DEA stages surprise NFL inspections

WASHINGTON -- In an unprecedented step, agents from the federal Drug Enforcement Administration conducted surprise inspections Sunday, targeting the medical and training staffs of visiting NFL teams, in an effort to determine whether they violated federal drug laws governing the handling and distribution of prescription painkillers, "Outside the Lines" has learned.

A federal law enforcement official with knowledge of the investigation told "Outside the Lines" that the inspections were motivated by allegations raised in a May 2014 federal lawsuit, filed on behalf of several prominent NFL players, who allege that team physicians and trainers routinely gave them painkillers in an illegal manner to mask injuries and keep them on the field.

"DEA agents are currently interviewing NFL team doctors in several locations as part of an ongoing investigation into potential violations of the Controlled Substances Act," DEA spokesman Rusty Payne said Sunday.

"The Drug Enforcement Administration has a responsibility under the Controlled Substances Act to ensure that registrants who possess, prescribe and dispense controlled substances are following the law."

Spokesmen for the San Francisco 49ers, Tampa Bay Buccaneers and Seattle Seahawks all acknowledged that DEA agents showed up to inspect their medical staffs after their teams' respective road games Sunday.

"What we were told was they are random checks of team physicians as they travel to see if anyone is transporting controlled substances across state lines," 49ers spokesman Bob Lange said after Sunday's game against the Giants. "The 49ers' medical staff complied, and the team departed the stadium as scheduled."

NFL spokesman Brian McCarthy later also issued a statement, saying: "Our teams cooperated with the DEA today and we have no information to indicate that irregularities were found."

Earlier, a federal law enforcement source said that DEA agents had plans to interview visiting team doctors in several NFL cities Sunday but declined to provide a specific number.

"I think it's great that the DEA is taking this seriously," said Phil Closius, an attorney representing the former NFL players involved in the ongoing federal lawsuit. "We alleged back on May 20 that the NFL was issuing these controlled substances and prescription medicines in an illegal manner, and nobody has really disputed the factual basis of that claim."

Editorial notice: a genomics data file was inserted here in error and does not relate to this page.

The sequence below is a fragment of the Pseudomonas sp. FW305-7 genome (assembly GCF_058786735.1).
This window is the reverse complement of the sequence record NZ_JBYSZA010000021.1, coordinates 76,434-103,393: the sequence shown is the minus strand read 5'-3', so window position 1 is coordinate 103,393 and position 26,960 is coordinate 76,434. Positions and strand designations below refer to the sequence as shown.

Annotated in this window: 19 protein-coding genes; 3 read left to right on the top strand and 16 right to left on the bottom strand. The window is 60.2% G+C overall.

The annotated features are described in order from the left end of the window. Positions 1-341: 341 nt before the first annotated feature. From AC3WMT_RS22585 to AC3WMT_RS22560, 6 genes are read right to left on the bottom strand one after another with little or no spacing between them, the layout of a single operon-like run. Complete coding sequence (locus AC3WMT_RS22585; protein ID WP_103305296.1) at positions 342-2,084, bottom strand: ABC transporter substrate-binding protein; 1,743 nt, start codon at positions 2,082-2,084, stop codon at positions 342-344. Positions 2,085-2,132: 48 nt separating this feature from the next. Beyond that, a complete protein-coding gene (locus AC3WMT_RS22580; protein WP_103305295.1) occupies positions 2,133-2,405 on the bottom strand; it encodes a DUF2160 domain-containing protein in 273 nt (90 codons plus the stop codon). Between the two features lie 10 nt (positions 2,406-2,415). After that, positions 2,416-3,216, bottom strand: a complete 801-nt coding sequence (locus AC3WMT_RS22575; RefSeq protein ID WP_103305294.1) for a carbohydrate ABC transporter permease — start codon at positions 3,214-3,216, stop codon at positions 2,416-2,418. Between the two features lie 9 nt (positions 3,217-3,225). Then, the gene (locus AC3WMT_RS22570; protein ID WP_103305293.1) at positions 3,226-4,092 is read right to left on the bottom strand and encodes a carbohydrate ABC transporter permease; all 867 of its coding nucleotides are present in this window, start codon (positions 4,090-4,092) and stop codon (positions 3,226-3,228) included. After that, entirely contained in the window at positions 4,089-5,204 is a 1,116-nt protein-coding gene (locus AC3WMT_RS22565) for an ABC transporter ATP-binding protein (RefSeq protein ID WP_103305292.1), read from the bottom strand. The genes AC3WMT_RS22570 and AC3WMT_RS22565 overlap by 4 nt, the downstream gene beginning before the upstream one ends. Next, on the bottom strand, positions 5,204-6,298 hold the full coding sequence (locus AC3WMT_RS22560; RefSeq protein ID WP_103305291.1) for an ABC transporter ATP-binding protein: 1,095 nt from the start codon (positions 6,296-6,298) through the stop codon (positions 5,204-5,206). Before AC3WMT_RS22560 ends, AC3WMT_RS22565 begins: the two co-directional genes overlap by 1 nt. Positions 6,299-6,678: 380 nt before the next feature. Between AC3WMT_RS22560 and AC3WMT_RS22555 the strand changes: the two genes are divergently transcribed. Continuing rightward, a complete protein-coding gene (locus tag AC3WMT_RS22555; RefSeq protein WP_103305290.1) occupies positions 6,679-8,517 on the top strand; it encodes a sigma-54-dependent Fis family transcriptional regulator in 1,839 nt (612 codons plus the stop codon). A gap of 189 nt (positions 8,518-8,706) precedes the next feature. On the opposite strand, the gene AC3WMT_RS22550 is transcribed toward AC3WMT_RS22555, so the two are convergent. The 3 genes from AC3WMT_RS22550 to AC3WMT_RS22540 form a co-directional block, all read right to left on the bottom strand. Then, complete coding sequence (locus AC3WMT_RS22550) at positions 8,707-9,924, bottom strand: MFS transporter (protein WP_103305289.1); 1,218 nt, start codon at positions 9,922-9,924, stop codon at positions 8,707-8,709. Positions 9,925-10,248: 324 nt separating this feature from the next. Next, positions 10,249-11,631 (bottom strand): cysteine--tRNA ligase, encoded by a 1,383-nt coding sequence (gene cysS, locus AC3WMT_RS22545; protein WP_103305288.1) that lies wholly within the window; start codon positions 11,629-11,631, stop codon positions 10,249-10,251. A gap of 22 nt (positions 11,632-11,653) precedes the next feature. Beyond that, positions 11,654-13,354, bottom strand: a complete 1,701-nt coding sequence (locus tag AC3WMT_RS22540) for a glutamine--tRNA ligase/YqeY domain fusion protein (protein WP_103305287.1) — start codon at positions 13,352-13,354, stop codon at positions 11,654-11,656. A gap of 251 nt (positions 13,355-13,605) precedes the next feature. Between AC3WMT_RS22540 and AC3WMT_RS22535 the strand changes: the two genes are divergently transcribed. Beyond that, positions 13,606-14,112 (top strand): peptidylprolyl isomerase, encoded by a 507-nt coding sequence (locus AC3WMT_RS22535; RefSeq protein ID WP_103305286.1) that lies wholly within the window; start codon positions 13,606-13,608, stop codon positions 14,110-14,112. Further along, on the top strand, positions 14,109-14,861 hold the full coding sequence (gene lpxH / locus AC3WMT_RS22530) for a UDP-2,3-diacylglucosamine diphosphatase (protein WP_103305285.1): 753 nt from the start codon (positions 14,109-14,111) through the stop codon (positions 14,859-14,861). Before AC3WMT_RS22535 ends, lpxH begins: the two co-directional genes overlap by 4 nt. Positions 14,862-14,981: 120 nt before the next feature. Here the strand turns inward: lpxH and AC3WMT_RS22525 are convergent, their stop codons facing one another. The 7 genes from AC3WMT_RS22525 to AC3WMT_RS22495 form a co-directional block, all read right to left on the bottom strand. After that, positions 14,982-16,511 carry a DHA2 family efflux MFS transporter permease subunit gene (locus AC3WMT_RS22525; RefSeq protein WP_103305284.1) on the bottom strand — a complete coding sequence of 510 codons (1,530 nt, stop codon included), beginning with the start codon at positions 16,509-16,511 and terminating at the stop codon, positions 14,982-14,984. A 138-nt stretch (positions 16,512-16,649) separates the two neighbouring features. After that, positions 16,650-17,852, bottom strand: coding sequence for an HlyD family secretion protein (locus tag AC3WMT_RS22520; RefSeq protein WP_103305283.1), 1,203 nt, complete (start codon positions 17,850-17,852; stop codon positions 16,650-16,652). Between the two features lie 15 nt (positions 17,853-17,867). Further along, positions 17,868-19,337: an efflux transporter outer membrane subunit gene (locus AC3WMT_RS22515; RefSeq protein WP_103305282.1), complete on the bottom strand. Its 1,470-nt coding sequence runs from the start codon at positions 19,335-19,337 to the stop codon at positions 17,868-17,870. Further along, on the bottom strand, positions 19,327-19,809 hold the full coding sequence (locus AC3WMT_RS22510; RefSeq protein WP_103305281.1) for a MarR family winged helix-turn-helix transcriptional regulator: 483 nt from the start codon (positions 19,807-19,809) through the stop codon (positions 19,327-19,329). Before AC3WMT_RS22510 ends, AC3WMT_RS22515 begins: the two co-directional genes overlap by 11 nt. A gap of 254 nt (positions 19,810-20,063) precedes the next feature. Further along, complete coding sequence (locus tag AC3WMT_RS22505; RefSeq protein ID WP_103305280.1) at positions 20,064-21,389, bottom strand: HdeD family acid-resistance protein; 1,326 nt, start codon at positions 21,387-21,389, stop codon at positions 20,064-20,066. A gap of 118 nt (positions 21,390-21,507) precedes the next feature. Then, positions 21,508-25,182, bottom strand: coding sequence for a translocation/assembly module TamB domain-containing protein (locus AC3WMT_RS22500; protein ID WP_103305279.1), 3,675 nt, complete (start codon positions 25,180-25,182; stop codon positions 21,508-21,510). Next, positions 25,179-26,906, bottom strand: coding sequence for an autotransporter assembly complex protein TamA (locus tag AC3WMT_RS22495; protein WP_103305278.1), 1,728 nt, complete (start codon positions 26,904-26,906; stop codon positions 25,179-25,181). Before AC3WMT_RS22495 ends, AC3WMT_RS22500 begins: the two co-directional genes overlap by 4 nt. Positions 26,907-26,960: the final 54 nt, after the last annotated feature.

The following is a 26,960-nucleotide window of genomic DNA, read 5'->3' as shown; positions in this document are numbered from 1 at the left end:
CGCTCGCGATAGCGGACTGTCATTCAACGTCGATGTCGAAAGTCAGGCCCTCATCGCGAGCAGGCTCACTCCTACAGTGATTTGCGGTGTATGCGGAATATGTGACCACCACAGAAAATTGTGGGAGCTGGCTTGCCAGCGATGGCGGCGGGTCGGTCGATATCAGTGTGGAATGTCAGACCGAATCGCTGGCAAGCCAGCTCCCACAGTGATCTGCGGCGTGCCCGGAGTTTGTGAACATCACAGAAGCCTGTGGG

Sunday's inspections were administrative in nature, Payne said. They were not conducted with search warrants, and no arrests were expected to be made.

As "Outside the Lines" first reported in January 2011, the DEA has taken steps in the past to inform NFL team doctors which treatments they can and cannot provide to players, particularly when they travel for road games.

Under the federal Controlled Substances Act, doctors cannot give players prescription drugs like Vicodin, Percocet and OxyContin outside of the facilities where they are registered with the DEA to prescribe those controlled substances, and trainers are not permitted under the federal drug laws to ever provide prescription medications to players.

But according to a federal law enforcement source with knowledge of Sunday's inspections, the DEA has reason to believe those laws are frequently violated, particularly by visiting NFL teams.

"NFL doctors are not obtaining a separate registration where they are administering controlled substances to NFL players. They are administering in different states and treating players at hotels and stadiums outside of their registered location with the DEA," the source said.

The DEA also has reason to believe that visiting-team physicians may not be keeping "readily retrievable documents" that spell out which prescription drugs are administered and to whom, the federal law enforcement source said.

"Our intelligence suggests controlled substances are not properly logged to specific players," the source added.

DEA agents planned Sunday to inspect the medical bags of visiting team doctors for prescription drugs while alongside Transportation Safety Administration screeners.

"If doctors don't get players back on the field, you think they're going to continue to be the team doctor?" Closius said when asked about the NFL culture that routinely demands players play with pain.

"Everybody is subservient to this return-to-play culture -- doctors, general managers, coaches, everybody. And that return-to-play culture is responsible for this illegal distribution on drugs."

The federal lawsuit, filed in the northern district of California, includes 10 named plaintiffs, including members of the celebrated 1985 Chicago Bears Super Bowl team, Jim McMahon, Richard Dent and Keith Van Horne, but could grow to include more than 1,300 former players if the court eventually certifies the case as a class action, Closius said.

A federal judge said last week that he wants to hear from the players' union before ruling on a recent NFL motion to dismiss the case. The NFL Players Association is expected to file its response to the court on Wednesday.

Payne, the DEA spokesman, declined to speculate on any future actions by the federal agency.

Enterprise Unit reporter Steve Delsohn contributed to this report.

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